Three weeks into the 2005 season and the surprising play of several teams continues to make headlines. The 15-4 start by Chicago’s White Sox, their best in more than a century, has been largely due to the solid performance of the starting pitching staff.
White Sox starters are averaging more than 6Â½ innings per start which keeps the bullpen fresh. Last season the Red Sox broke a World Series drought that went back to 1918. The White Sox last won the Series in 1917. Back to the Future perhaps?
Baseball’s next best records belong to the Los Angeles Dodgers and St. Louis Cardinals. Both were division winners last season and St. Louis is the consensus favorite to repeat as National League champions.
The early season success of Los Angeles is surprising to many after the offseason moves made by Dodgers management and seeing closer Eric Gagne placed on the disabled list all season. The NL West has started the season looking very weak, with both San Diego and San Francisco (the preseason division favorites) sporting losing records.
A good indication of the strength of a team (in all sports) can often be found by looking at how that team performs away from home. Through the first three weeks of the season, Baltimore has gone 7-2 on the road. Only the White Sox (9-2) have fared better in the AL.
The Orioles’ Eastern Division rivals, the New York Yankees, have been perhaps baseball’s biggest early season disappointment. The Yankees are just 3-5 on the road, but it is their 5-6 home record that has increased the cause for concern in the Big Apple. It’s still early with more than 140 games to be played. The Yankees will snap out of their early season doldrums but their sluggish start should be a signal to management that they need to infuse some young talent.
As expected, the AL West is baseball’s most competitive division. The four teams begin the week separated by just two games in the standings. Only one game separates the top four in the NL East with Philadelphia just two games further back.
Baseball’s worst record belongs to Kansas City (5-14) and the next poorest records belong to Colorado and Pittsburgh (each 6-12). It is not a surprise to see any of these three teams struggle and all were projected to win fewer than 74 games for the season.
Starting pitching continues to excel. Nearly one game in four has featured at least one of the starting pitchers go at least eight full innings. There have already been seven games in which both starters pitched at least eight.
It’s still too early to draw any definitive conclusions about why things have changed from last season but we can at least get an idea of any general shifts from recent seasons. The ”˜under’ games hold a 144-126 edge and average runs per game is down only slightly from 9.64 in 2004 to 9.34 this season.
One reason why run production is down is that Barry Bonds has started the season on the DL. Of course a more plausible reason might relate to the offseason controversies surrounding steroids and the apparent drop in the number of beefed up batters this season.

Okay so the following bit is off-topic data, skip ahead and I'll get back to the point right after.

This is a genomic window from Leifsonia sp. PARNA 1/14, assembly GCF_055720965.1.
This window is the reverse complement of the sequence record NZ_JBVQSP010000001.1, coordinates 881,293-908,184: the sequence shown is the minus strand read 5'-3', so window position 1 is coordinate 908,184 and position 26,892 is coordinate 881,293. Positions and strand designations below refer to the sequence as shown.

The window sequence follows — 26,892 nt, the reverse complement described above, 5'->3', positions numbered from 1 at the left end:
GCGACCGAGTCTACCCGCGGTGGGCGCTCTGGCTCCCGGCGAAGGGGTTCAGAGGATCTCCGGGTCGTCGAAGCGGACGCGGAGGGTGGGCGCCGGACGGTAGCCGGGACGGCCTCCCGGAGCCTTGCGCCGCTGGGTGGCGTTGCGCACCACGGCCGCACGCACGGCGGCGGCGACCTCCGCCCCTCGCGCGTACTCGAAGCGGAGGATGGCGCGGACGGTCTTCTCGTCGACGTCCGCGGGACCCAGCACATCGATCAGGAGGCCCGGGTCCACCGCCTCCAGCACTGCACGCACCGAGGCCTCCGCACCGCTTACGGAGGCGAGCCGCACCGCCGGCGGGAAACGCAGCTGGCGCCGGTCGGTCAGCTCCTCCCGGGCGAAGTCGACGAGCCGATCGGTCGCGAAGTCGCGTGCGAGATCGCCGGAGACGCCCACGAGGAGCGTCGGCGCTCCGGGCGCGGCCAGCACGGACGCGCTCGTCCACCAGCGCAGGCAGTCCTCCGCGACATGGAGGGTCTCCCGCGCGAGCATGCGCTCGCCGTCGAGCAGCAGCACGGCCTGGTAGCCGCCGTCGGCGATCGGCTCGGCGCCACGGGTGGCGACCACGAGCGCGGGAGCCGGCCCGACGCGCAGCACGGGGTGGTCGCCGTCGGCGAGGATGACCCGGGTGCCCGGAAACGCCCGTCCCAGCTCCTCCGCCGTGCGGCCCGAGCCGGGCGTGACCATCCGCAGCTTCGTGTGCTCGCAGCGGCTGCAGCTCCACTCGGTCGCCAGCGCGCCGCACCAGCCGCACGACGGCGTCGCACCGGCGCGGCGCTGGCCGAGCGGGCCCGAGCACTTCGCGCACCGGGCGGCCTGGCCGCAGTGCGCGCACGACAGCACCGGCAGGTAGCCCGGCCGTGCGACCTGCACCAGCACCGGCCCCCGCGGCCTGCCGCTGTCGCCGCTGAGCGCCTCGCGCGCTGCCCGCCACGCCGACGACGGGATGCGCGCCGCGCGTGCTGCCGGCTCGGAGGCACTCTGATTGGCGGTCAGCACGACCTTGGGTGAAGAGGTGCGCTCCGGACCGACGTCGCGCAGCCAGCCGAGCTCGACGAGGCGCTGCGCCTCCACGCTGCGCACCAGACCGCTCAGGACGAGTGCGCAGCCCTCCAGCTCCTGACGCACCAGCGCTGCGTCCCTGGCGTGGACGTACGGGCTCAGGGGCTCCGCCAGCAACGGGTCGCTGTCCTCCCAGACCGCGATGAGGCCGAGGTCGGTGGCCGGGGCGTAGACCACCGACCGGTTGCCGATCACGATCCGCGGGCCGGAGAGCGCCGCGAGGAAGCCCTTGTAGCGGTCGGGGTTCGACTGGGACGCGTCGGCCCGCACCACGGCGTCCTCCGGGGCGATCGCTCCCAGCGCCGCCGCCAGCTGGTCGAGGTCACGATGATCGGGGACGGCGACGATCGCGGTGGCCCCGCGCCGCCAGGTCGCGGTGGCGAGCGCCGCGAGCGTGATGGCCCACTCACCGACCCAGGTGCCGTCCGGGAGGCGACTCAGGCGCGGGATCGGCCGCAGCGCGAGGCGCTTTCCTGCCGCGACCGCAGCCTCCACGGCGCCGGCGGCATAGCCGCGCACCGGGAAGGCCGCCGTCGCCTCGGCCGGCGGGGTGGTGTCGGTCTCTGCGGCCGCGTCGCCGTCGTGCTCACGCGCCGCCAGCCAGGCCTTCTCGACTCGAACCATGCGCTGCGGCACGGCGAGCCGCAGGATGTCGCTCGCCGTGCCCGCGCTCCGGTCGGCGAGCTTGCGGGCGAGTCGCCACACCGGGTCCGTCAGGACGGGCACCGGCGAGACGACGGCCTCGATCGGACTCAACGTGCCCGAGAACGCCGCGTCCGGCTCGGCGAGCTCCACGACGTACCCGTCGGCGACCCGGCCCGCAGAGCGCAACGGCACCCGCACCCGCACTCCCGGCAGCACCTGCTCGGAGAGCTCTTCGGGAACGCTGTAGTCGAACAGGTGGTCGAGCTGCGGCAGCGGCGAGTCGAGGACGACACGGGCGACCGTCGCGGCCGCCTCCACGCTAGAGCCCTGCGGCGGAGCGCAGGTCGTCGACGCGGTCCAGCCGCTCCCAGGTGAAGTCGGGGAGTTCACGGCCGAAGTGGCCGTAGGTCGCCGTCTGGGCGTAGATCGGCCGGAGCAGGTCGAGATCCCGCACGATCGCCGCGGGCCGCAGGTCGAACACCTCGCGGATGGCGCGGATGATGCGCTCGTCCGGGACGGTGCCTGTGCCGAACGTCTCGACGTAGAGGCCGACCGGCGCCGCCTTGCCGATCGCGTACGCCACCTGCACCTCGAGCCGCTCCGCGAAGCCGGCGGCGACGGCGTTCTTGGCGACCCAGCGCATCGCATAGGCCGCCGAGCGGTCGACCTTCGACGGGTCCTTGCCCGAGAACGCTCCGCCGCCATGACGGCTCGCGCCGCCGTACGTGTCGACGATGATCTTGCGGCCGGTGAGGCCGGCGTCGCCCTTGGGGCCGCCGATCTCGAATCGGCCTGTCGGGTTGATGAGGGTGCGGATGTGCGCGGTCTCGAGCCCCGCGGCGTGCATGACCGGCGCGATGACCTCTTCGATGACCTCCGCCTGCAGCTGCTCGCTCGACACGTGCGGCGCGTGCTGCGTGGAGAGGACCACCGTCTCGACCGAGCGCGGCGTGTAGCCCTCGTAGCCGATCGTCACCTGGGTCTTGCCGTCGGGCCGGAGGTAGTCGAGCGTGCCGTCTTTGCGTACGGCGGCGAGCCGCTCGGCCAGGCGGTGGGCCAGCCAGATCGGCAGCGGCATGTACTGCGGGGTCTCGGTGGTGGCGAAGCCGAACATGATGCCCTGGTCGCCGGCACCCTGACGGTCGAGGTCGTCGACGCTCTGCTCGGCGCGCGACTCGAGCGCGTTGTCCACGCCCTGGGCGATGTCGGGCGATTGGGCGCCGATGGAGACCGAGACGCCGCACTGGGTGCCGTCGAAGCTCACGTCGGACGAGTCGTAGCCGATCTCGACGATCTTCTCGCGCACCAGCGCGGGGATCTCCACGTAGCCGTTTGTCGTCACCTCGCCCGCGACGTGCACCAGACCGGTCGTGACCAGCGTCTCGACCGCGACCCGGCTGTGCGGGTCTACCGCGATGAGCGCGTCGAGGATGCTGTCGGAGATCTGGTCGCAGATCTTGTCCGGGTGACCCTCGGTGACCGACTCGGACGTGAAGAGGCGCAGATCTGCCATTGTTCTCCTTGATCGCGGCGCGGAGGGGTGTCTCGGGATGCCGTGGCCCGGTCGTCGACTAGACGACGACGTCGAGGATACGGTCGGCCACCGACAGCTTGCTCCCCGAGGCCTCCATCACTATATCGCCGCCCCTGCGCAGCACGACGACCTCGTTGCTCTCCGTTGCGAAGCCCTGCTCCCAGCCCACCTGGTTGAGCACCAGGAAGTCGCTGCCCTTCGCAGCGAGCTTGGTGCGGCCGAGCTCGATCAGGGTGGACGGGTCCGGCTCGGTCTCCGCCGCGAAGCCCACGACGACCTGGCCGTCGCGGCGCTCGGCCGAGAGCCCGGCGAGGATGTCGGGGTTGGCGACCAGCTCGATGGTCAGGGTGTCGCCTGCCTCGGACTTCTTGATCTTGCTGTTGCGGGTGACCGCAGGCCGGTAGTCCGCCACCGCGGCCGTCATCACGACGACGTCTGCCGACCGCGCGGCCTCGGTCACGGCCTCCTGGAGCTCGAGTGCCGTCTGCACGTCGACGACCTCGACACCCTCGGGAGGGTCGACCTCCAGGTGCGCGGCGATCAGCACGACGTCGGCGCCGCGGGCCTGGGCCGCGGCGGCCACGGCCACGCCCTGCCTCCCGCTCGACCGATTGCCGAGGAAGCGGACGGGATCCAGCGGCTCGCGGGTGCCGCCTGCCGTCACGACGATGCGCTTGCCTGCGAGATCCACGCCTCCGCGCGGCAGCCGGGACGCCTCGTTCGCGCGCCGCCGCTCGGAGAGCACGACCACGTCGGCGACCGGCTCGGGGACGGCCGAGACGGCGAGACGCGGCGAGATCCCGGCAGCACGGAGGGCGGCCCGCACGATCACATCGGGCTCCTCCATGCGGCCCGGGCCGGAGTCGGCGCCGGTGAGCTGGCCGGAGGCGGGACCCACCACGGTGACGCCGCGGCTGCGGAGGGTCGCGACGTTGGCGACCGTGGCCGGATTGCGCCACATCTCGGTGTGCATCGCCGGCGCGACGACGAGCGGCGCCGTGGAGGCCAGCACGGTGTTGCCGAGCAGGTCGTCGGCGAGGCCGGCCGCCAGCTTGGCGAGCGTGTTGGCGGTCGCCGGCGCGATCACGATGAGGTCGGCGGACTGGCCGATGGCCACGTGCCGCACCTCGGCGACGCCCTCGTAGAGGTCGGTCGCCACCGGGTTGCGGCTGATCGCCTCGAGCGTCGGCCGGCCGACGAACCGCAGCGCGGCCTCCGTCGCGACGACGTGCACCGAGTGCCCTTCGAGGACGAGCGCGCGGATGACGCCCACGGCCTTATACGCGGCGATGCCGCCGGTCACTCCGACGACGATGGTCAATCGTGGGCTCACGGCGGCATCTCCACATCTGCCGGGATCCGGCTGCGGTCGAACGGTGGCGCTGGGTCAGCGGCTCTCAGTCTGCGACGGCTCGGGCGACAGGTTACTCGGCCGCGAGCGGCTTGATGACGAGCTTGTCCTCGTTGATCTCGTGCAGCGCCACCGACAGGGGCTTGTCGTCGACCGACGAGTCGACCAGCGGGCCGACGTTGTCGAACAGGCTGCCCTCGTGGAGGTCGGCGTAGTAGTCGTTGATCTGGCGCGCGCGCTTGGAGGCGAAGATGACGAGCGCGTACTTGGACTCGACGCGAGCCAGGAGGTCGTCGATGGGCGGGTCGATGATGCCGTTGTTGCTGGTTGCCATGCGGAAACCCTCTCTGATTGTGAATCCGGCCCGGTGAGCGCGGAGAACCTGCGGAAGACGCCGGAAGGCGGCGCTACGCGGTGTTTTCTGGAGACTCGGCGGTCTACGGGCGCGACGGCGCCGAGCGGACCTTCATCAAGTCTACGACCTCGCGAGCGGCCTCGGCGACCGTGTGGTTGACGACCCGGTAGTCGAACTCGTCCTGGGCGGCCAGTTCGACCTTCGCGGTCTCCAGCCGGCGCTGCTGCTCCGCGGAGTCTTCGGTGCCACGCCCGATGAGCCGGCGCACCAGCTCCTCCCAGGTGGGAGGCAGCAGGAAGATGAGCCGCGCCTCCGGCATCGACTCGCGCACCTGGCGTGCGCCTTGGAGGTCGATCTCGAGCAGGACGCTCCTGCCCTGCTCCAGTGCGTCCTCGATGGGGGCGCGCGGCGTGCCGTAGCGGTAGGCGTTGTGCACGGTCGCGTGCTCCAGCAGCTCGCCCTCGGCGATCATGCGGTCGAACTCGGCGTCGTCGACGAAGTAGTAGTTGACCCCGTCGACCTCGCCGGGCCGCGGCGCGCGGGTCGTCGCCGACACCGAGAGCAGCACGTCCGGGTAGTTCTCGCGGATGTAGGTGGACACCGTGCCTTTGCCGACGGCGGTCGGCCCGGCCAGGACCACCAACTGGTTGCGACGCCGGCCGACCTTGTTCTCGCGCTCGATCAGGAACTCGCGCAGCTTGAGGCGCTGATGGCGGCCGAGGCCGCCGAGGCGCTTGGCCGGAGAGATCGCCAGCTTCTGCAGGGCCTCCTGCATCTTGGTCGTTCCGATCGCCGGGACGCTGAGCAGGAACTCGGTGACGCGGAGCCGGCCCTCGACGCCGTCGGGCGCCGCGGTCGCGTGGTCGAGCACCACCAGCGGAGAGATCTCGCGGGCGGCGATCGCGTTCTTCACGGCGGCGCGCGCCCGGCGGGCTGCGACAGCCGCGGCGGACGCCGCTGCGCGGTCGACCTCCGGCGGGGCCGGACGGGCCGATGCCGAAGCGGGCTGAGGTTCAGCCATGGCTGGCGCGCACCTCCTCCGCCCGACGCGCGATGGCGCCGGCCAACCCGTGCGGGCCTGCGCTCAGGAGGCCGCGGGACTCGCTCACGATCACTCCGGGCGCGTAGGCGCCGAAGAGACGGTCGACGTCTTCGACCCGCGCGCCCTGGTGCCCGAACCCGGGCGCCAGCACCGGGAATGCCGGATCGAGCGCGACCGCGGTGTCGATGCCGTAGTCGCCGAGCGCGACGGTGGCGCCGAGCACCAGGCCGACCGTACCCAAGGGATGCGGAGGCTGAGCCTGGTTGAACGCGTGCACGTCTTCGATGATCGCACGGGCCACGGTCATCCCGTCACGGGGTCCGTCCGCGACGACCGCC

Here’s a look at four series to be played this weekend.
Marlins at Phillies: Florida seemingly is the best balanced team in the NL East, but it is the pitching that separates the Marlins from the other four. The offense is above average, but has yet to show any consistency. Philadelphia in general has gotten better pitching than expected while the offense has tailed off following a strong start. After scoring at least five runs in four of the first six games, the Phils have plated at least five runs just twice in the 13 games since. Preferred bets: UNDER, especially at of 9 or higher. MARLINS at -120 except when Brett Myers pitches. Bet the PHILS with Myers as a favorite up to -130. Myers has been strong in his first four starts.
Cubs at Astros: Both teams believe they can challenge St. Louis in the NL Central. Both teams have excellent starting pitching and average offenses, suggesting the ”˜under’ being the best play throughout the series. Preferred bets: OVER if Roy Oswalt, Andy Pettitte and Roger Clemens do not start for the Astros and when Mark Prior, Kerry Wood, Carlos Zambrano and Greg Maddux are out for the Cubs. UNDERDOG / UNDER in matchups involving any of these seven pitchers.
Red Sox at Rangers: This series should feature plenty of offense. Both teams averaging five runs per game and neither has an effective ace. Boston’s Curt Schilling has an ERA above seven over his first three starts and may still be feeling the effects of the injuries that plagued him during the post season. Texas pitching has shown improvement over last season but no starter has been much above average. Pedro Astacio has performed the best of the five Rangers starters. Preferred bets: OVER at 10 or less and the UNDERDOG should produce profits over this three game series with Boston likely to be favored at least twice.
Angels at Twins: Both teams have been solid contenders over the past few seasons and are playing winning baseball at the start of this season. Minnesota has the better starting pitching, while the Angels have the more potent offense. The Angels have gotten solid starts from Bartolo Colon, while Kelvim Escobar was strong in his first start. Preferred bets: ANGELS as underdogs if Colon or Escobar pitch. UNDER at 8 or less when Twins ace lefty Johan Santana starts against Colon or Escobar. OVER at 10 or lower with starters other than Colon, Escobar, Santana or the Twins’ Brad Radke. ANGELS at +125 except against Santana.